Abdeslam Berrada was born in 1934 in Ceuta, Spanish territory of North Africa. His father was a judge and an academic who studied at one of the best Arab universities in the world. It is the Karaouiyine University of Fez, known by UNESCO as the oldest university in the world which continues to operate until now!

The name given to Mr. Berrada by his parents was "ʻAbd Salām" - it is an Arabic name which means "Servant of Peace". His name certainly influenced him because he believed deeply in the unity of humanity and the need to work for universal peace. His deep belief in these principles had guided him on his journey to accept the Bahá'í Faith.

Mr. Berrada first heard of the Bahá'í Faith in Ceuta (Spain) in 1954 during the ten-year Crusade. At the time, there were American pioneers such as John Fleming who taught the Bahá'í Faith in that city; which enabled several people, including Mr. Berrada, to become a Bahá’í in 1955 and have the opportunity to form the first Spiritual Assembly, the Local Administrative Body, in Ceuta. He was the member of this Assembly until his move to Tetouan, Morocco in 1958, where he was elected member of the Tetouan Spiritual Assembly between 1958-1963. In 1958, he married Cherifa and they had two sons, Kamal and Samir.

Following an incident in Nador in northern Morocco in 1962, a Baha’i was put in prison. The Tetouan Spiritual Assembly immediately sent four members, including Mr. Berrada, to go to Nador and obtain facts relating to the imprisonment. When they arrived in Nador, they were arrested and put in prison. Lawyers defended the case of these innocent prisoners. Simultaneously, a global campaign against social injustice and human rights forced the gradual release of prisoners, which lasted almost a year. * Ministry of the Custodians

After being released from prison, Mr. Berrada moved to Rabat (Morocco) where he served in the city's Spiritual Assembly between 1963 and 1968, the year of his departure for Canada.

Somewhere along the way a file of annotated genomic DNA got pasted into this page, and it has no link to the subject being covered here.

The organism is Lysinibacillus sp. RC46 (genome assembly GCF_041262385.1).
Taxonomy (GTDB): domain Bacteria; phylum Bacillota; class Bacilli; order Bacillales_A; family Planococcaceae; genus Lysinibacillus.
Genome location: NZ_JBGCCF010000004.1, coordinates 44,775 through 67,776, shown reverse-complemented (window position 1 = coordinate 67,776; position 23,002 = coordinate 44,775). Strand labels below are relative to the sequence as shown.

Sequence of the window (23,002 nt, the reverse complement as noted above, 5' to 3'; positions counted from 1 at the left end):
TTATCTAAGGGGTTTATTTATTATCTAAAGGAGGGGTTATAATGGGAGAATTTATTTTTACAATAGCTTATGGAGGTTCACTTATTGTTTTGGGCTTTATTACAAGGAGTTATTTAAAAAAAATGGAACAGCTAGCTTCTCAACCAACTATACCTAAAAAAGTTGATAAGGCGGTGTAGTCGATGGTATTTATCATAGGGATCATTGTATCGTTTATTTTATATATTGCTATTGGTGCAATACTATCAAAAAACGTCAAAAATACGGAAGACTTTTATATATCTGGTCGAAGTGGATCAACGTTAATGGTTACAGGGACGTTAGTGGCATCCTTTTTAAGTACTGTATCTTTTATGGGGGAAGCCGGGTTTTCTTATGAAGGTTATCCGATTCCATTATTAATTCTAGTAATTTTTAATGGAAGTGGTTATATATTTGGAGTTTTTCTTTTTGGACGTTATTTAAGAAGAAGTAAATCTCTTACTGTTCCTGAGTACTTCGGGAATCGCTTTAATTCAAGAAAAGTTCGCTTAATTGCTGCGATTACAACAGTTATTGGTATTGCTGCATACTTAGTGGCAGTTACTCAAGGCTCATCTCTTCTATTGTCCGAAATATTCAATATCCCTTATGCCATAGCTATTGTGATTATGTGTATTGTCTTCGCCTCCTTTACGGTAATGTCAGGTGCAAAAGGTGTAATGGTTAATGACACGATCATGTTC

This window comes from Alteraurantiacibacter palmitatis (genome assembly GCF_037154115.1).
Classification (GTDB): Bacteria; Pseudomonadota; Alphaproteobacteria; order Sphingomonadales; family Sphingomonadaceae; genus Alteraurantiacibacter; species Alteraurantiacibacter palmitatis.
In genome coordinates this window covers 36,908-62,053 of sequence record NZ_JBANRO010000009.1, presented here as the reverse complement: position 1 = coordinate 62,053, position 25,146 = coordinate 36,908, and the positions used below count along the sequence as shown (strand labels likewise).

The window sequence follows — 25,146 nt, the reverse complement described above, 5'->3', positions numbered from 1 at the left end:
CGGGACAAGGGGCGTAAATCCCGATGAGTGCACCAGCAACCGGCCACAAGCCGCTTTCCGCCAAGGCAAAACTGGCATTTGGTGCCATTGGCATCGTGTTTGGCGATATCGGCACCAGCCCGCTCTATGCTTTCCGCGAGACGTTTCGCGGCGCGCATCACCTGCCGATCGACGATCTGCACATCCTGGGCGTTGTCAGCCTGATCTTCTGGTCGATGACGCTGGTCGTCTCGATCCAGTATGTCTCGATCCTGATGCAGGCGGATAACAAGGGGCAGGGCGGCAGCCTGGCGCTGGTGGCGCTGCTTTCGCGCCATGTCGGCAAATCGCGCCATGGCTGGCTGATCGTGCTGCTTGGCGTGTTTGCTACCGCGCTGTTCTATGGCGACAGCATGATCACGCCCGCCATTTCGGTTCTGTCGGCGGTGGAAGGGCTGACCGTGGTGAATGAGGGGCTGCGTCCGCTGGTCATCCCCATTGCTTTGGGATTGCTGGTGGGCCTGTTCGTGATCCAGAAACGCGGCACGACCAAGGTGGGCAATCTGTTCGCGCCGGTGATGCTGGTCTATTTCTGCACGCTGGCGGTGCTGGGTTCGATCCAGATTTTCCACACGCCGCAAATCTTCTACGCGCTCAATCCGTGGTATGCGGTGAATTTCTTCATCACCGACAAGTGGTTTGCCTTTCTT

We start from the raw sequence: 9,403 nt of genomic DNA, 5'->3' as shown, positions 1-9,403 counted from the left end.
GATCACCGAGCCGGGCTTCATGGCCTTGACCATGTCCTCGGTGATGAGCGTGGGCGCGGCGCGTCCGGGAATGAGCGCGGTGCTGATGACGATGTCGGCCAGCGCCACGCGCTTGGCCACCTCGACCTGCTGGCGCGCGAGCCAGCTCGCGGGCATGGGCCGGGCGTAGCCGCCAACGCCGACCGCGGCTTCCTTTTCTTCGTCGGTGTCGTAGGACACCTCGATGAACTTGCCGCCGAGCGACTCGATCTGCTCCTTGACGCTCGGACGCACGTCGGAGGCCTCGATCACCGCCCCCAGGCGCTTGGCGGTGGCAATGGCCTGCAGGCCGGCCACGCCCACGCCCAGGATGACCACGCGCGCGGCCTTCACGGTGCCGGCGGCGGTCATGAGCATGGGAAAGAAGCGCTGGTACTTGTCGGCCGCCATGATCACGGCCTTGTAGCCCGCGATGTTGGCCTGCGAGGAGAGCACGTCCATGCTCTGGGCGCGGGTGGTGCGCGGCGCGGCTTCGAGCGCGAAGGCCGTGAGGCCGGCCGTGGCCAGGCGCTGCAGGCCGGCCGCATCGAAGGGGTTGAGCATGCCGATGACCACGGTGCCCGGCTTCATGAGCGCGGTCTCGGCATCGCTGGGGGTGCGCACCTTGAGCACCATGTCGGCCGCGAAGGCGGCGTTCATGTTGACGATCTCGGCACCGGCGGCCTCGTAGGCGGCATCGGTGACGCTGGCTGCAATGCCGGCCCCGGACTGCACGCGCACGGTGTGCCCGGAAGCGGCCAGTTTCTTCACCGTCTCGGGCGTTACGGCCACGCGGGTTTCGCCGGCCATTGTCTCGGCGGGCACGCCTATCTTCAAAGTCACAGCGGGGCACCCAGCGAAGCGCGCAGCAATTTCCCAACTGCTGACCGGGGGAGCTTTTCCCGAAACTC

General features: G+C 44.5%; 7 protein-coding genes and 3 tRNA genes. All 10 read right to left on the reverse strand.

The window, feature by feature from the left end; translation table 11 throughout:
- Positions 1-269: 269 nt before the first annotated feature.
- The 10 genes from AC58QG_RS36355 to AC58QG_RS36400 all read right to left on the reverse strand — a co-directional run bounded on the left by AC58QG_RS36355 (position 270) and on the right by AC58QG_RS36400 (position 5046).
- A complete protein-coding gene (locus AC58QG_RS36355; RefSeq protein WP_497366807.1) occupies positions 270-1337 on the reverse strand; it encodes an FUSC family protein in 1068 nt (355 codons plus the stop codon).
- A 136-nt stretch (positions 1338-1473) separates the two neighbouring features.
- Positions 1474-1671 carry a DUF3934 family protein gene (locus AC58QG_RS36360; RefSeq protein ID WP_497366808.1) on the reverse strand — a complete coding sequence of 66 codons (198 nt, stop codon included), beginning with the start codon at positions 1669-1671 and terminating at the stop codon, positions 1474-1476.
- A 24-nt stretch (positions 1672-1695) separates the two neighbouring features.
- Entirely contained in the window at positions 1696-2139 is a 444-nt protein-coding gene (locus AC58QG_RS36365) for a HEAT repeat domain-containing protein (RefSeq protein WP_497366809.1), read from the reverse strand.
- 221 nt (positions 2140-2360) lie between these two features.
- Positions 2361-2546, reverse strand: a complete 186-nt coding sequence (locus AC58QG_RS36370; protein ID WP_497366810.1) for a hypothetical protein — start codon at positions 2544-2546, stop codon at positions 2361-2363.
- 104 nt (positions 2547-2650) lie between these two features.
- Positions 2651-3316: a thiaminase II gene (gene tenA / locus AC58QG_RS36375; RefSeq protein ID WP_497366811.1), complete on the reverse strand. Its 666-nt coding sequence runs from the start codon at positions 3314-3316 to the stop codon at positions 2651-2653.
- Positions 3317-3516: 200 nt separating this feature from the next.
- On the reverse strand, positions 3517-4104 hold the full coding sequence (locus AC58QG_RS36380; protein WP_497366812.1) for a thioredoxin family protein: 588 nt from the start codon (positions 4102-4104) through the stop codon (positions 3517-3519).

After settling in Canada, Mr. Berrada became a member of the Montreal Spiritual Assembly and served in that institution with Bahá'ís such as Raymond Flournoy, Ron Stee, Loris McEwan and Abdu’l-Rahim Yazdi. He also had the privilege of knowing the early Montreal Bahá'ís such as Emeric Sala, Rosemary Sala and Rowland Estall.

Following a call to complete the number of believers necessary to form a Spiritual Assembly in Laval, Mr. Berrada and his family moved to that city where Mr. Berrada was a member of the Assembly from 1973 until 2014.

During the forty year period that Mr. Berrada was a member of the Laval Assembly, there were a large number of activities including proclamation of the Faith, firesides, prayer sessions, children's classes and summer camps. He also participated as a delegate to National Conventions.

Mr. Berrada and his wife Cherifa also made teaching trips, notably to Martinique in 1991 and to the Northwest Territories of Canada as well as to Spain.

Following Mr. Berrada’s passing, the Universal House of Justice sent a message to the family :